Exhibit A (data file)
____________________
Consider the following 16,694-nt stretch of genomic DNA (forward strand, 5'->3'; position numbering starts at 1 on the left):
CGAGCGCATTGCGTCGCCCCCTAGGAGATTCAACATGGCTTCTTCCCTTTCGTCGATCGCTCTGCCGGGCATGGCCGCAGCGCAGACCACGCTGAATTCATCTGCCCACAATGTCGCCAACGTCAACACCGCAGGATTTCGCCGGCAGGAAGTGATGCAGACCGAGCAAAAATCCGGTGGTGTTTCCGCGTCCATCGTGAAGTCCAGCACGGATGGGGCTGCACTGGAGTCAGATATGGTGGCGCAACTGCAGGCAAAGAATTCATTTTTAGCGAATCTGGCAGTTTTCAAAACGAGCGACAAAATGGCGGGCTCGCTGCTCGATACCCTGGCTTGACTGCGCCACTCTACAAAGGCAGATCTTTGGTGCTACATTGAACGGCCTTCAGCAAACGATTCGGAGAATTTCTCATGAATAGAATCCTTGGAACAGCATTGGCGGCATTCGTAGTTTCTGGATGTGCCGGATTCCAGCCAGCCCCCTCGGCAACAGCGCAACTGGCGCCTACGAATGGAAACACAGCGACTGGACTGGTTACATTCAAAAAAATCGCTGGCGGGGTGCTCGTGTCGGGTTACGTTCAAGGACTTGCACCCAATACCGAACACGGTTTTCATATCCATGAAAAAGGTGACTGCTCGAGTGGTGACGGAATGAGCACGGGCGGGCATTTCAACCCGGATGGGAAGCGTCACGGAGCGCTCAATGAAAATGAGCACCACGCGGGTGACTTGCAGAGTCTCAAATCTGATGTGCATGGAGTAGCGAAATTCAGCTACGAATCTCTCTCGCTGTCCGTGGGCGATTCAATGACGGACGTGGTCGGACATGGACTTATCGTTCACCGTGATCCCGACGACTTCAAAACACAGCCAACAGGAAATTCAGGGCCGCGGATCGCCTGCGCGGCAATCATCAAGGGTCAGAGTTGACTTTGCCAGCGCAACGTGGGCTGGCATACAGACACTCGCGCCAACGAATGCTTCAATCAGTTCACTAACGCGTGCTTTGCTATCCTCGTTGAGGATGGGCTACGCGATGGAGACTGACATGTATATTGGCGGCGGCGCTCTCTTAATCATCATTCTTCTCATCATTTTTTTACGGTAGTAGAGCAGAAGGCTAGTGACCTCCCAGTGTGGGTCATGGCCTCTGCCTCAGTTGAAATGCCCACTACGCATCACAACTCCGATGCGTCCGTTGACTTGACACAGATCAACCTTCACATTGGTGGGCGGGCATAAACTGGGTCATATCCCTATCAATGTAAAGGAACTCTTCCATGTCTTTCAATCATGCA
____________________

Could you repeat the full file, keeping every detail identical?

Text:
Consider the following 16,694-nt stretch of genomic DNA (forward strand, 5'->3'; position numbering starts at 1 on the left):
CGAGCGCATTGCGTCGCCCCCTAGGAGATTCAACATGGCTTCTTCCCTTTCGTCGATCGCTCTGCCGGGCATGGCCGCAGCGCAGACCACGCTGAATTCATCTGCCCACAATGTCGCCAACGTCAACACCGCAGGATTTCGCCGGCAGGAAGTGATGCAGACCGAGCAAAAATCCGGTGGTGTTTCCGCGTCCATCGTGAAGTCCAGCACGGATGGGGCTGCACTGGAGTCAGATATGGTGGCGCAACTGCAGGCAAAGAATTCATTTTTAGCGAATCTGGCAGTTTTCAAAACGAGCGACAAAATGGCGGGCTCGCTGCTCGATACCCTGGCTTGACTGCGCCACTCTACAAAGGCAGATCTTTGGTGCTACATTGAACGGCCTTCAGCAAACGATTCGGAGAATTTCTCATGAATAGAATCCTTGGAACAGCATTGGCGGCATTCGTAGTTTCTGGATGTGCCGGATTCCAGCCAGCCCCCTCGGCAACAGCGCAACTGGCGCCTACGAATGGAAACACAGCGACTGGACTGGTTACATTCAAAAAAATCGCTGGCGGGGTGCTCGTGTCGGGTTACGTTCAAGGACTTGCACCCAATACCGAACACGGTTTTCATATCCATGAAAAAGGTGACTGCTCGAGTGGTGACGGAATGAGCACGGGCGGGCATTTCAACCCGGATGGGAAGCGTCACGGAGCGCTCAATGAAAATGAGCACCACGCGGGTGACTTGCAGAGTCTCAAATCTGATGTGCATGGAGTAGCGAAATTCAGCTACGAATCTCTCTCGCTGTCCGTGGGCGATTCAATGACGGACGTGGTCGGACATGGACTTATCGTTCACCGTGATCCCGACGACTTCAAAACACAGCCAACAGGAAATTCAGGGCCGCGGATCGCCTGCGCGGCAATCATCAAGGGTCAGAGTTGACTTTGCCAGCGCAACGTGGGCTGGCATACAGACACTCGCGCCAACGAATGCTTCAATCAGTTCACTAACGCGTGCTTTGCTATCCTCGTTGAGGATGGGCTACGCGATGGAGACTGACATGTATATTGGCGGCGGCGCTCTCTTAATCATCATTCTTCTCATCATTTTTTTACGGTAGTAGAGCAGAAGGCTAGTGACCTCCCAGTGTGGGTCATGGCCTCTGCCTCAGTTGAAATGCCCACTACGCATCACAACTCCGATGCGTCCGTTGACTTGACACAGATCAACCTTCACATTGGTGGGCGGGCATAAACTGGGTCATATCCCTATCAATGTAAAGGAACTCTTCCATGTCTTTCAATCATGCA